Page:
You probably don’t consider a bee as a welcome visitor to your picnic. But the meadow you’re sitting in does. To a meadow’s mind—if meadows had minds—the more the merrier. But just how many, and what types, of bees does a meadow need to pollinate all its various flowers? Since a lot of research on bees tends to focus on bees pollinating a single type of plant, that’s a question that a team of scientists set out to answer.
They chose eleven plots of land in New Jersey—ten in wild meadows, and one planted field—and surveyed them over the course of a year. Throughout that time, they noted about 22,000 visits, including over 180 species of bees paying visits to 130 different plant species. Using that data, they estimated how frequently each type of bee pollinated each different type of plant, and found that an ecosystem relies on two-and-a-half to about seven-and-a-half times more different types of bees than any individual plant in that same ecosystem does. They also found that twenty-five percent of bee species important to an ecosystem were species that were rare to that ecosystem, highlighting the importance of locally rare species of bees.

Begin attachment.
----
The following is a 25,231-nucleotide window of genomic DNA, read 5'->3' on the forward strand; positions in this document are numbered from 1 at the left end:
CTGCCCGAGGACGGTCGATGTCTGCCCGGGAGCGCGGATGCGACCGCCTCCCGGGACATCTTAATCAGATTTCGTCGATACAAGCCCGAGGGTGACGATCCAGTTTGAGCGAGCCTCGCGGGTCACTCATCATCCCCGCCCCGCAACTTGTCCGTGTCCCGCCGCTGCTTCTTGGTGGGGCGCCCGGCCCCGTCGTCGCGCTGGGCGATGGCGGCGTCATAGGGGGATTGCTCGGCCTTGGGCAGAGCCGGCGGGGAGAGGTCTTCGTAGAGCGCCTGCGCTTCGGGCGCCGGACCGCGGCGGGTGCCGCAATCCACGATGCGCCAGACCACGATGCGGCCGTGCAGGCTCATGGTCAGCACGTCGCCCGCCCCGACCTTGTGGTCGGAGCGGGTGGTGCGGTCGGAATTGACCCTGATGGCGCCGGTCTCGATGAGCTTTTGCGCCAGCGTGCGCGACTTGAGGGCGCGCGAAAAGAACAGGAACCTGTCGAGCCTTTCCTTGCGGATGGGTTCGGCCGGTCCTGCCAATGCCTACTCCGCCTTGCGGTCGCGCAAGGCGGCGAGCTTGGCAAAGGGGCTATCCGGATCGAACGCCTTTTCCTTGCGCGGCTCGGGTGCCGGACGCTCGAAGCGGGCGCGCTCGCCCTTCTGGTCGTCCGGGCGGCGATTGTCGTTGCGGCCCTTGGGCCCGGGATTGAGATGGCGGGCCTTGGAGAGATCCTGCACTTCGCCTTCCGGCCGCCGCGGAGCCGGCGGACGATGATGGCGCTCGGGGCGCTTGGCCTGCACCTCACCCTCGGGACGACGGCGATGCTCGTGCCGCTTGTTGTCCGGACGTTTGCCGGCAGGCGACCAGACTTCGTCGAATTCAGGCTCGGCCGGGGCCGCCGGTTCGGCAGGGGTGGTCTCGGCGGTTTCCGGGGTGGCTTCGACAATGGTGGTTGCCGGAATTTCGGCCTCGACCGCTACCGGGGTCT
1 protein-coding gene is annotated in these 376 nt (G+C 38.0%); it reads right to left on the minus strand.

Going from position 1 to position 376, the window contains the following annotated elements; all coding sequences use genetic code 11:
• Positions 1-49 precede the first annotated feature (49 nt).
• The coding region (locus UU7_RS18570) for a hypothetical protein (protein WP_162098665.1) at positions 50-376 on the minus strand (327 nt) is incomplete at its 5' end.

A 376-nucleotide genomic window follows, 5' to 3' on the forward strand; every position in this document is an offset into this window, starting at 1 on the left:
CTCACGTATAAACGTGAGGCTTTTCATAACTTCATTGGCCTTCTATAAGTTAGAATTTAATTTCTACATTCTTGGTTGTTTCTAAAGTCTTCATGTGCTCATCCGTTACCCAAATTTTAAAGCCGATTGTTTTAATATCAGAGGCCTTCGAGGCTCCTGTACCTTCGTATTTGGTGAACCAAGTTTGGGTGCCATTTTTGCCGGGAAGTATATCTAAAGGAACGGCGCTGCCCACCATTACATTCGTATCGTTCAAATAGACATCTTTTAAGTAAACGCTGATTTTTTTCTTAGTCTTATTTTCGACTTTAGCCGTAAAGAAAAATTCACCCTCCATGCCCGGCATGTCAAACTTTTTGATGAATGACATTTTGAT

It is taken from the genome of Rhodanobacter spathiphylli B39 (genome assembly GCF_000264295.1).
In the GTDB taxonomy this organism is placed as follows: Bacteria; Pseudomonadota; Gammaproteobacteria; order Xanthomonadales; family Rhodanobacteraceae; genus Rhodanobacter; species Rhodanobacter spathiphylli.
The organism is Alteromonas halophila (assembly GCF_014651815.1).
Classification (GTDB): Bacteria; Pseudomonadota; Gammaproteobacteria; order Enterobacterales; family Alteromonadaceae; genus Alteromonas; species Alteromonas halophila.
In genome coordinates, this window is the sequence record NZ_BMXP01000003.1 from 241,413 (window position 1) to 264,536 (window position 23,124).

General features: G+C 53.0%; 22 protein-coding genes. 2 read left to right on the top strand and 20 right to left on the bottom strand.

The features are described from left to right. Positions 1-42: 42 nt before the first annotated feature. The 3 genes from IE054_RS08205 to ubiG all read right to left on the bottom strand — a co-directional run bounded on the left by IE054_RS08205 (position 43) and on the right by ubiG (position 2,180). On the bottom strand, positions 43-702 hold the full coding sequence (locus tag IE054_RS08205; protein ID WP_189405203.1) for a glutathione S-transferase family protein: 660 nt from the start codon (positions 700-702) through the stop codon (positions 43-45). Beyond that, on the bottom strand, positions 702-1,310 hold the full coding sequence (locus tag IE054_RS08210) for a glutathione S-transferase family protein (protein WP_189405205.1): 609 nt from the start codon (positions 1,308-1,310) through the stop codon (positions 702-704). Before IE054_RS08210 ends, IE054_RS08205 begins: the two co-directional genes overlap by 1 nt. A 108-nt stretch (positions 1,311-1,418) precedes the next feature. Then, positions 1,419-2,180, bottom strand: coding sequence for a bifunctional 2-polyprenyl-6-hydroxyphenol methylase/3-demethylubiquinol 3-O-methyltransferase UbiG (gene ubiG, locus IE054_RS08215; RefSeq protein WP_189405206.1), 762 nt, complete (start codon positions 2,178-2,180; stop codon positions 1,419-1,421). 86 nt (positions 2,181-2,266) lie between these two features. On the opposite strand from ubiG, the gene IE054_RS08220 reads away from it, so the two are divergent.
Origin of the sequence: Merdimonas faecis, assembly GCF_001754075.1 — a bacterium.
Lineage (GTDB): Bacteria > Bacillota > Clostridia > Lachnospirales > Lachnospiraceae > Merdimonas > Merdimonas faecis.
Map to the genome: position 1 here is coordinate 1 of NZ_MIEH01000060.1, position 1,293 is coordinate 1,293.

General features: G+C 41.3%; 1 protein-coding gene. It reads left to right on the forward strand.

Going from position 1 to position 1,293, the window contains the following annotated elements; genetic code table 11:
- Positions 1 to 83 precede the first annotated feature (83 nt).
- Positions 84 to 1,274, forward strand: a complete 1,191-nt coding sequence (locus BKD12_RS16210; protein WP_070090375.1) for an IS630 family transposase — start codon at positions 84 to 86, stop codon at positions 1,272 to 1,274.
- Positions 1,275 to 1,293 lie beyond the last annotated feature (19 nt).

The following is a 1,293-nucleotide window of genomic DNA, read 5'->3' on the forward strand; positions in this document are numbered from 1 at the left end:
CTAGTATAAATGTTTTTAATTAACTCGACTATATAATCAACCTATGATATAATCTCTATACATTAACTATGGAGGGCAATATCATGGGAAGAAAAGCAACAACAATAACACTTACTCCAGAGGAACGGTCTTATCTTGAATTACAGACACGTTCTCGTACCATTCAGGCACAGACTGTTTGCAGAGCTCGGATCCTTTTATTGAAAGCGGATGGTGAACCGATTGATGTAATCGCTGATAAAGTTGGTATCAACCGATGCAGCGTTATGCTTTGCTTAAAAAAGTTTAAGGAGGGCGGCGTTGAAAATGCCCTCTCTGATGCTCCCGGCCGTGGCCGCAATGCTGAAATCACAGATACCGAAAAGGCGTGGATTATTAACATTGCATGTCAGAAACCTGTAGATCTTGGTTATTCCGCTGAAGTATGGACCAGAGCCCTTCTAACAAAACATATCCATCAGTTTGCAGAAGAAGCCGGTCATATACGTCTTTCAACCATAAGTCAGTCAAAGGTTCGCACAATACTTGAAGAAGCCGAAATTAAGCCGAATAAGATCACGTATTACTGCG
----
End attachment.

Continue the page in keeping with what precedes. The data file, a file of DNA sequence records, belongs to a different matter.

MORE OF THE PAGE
It’s not all about the bumblebees or honeybees—obscure species like the bicolored striped-sweat bee or the southern bronze furrow bee are crucial too. Or, if you’re the average picnic-goer, as much of a minor nuisance if one lands on your sandwich. Just remember how much that beautiful variety of wildflowers needs them.